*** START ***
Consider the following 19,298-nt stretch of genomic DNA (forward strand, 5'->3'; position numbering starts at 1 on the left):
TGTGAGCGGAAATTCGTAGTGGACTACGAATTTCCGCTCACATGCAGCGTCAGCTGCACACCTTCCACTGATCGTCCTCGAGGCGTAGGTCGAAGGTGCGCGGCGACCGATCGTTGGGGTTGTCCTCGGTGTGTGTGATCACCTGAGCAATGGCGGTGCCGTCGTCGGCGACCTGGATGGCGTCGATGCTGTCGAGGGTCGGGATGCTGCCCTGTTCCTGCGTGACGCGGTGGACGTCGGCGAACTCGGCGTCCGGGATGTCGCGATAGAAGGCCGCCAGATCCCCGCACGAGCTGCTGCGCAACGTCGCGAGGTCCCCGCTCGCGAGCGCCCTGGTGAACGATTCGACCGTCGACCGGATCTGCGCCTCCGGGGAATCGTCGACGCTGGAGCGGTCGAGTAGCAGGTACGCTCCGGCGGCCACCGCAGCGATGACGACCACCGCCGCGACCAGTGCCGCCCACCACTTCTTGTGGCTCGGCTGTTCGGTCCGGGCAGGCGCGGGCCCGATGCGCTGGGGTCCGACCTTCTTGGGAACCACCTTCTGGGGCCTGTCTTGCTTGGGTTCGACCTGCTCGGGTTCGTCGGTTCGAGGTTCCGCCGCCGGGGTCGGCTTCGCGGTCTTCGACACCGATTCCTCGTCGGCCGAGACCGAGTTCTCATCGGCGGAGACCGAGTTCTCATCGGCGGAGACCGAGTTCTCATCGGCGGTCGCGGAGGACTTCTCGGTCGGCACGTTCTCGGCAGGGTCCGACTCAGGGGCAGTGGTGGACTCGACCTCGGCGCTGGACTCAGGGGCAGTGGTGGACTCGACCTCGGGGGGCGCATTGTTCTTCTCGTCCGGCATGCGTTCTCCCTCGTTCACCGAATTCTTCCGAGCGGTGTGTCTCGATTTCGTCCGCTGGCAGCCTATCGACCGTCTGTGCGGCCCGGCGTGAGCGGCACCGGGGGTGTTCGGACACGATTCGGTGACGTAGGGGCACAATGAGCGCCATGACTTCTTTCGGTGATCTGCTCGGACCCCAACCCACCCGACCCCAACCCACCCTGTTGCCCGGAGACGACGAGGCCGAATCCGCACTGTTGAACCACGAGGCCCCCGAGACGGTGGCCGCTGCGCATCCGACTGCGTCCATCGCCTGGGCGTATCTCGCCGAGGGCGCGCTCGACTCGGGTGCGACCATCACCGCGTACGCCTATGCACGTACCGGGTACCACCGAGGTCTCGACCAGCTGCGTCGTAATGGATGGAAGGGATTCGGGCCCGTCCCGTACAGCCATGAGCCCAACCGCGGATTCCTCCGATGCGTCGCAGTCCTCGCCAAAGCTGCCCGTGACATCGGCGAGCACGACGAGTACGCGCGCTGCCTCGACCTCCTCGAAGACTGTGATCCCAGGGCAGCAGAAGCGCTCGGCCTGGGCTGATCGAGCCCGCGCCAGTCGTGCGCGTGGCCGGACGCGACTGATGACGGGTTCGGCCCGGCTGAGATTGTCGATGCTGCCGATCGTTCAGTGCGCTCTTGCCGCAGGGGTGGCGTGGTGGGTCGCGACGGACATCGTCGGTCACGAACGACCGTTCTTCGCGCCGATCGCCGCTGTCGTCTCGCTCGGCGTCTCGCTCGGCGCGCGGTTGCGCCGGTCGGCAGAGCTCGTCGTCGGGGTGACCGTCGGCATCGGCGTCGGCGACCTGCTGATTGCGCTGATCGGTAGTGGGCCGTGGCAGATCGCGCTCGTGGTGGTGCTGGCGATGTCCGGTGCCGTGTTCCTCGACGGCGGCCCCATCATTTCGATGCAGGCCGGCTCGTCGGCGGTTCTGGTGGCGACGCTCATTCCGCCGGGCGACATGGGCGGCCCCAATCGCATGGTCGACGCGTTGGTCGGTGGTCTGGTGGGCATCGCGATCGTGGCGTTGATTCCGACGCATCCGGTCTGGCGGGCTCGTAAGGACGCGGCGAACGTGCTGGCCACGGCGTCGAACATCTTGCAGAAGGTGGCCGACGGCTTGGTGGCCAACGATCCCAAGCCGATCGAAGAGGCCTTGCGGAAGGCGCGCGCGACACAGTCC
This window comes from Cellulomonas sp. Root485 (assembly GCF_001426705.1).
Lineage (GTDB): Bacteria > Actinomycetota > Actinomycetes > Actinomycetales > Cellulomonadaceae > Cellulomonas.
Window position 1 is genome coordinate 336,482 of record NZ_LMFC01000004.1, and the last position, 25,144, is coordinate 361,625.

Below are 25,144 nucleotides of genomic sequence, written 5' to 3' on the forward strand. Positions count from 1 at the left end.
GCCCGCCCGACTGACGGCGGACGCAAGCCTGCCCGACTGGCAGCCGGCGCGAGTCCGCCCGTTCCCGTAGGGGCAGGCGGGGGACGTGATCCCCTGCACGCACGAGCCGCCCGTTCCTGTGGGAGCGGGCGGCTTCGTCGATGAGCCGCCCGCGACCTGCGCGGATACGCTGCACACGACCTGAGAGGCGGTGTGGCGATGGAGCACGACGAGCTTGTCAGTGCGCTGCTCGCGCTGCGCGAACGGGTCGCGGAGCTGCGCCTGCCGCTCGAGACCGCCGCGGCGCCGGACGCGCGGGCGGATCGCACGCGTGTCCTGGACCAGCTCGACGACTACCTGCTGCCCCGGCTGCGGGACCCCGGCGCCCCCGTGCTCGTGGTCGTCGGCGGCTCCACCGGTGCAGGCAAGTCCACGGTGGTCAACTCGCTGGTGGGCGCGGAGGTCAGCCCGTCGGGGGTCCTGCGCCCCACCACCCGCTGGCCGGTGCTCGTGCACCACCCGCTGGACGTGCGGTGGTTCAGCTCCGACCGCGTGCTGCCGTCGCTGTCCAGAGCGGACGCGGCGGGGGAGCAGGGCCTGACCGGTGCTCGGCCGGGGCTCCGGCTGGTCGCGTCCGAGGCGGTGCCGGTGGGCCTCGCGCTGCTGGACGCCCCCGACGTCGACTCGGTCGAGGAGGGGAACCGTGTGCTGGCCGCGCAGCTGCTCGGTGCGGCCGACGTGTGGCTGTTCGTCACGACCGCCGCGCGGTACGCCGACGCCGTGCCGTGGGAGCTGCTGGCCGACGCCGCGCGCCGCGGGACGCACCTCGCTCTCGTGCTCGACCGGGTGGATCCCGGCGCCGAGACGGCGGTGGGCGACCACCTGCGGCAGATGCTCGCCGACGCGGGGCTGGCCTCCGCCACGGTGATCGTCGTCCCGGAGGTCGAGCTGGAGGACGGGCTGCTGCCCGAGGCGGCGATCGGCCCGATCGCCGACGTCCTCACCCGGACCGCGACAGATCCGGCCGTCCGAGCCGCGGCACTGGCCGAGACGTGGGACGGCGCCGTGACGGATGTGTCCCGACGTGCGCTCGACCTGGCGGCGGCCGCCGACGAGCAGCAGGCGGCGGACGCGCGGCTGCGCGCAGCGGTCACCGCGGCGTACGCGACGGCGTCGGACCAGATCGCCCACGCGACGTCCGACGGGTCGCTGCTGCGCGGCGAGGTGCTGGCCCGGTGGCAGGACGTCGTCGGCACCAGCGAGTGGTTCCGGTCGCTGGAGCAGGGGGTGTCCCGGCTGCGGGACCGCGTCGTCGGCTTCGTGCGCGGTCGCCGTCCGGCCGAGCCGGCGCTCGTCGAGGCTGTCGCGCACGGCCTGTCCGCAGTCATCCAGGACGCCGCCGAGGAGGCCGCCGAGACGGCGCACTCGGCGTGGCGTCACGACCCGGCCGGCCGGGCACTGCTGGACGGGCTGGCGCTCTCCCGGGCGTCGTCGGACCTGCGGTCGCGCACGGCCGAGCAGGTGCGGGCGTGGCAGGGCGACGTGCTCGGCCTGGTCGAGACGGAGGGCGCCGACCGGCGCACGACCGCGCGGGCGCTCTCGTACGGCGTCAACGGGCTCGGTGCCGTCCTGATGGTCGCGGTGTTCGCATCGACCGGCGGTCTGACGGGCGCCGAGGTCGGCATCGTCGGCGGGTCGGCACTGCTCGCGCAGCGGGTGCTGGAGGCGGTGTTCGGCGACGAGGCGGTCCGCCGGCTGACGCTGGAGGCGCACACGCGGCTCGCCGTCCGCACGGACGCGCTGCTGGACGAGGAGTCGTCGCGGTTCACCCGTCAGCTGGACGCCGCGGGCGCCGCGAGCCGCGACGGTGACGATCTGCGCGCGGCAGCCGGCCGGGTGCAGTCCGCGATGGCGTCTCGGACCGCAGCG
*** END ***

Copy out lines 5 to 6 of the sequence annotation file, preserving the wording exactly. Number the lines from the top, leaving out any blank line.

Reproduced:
Window position 1 is genome coordinate 336,482 of record NZ_LMFC01000004.1, and the last position, 25,144, is coordinate 361,625.

Below are 25,144 nucleotides of genomic sequence, written 5' to 3' on the forward strand. Positions count from 1 at the left end.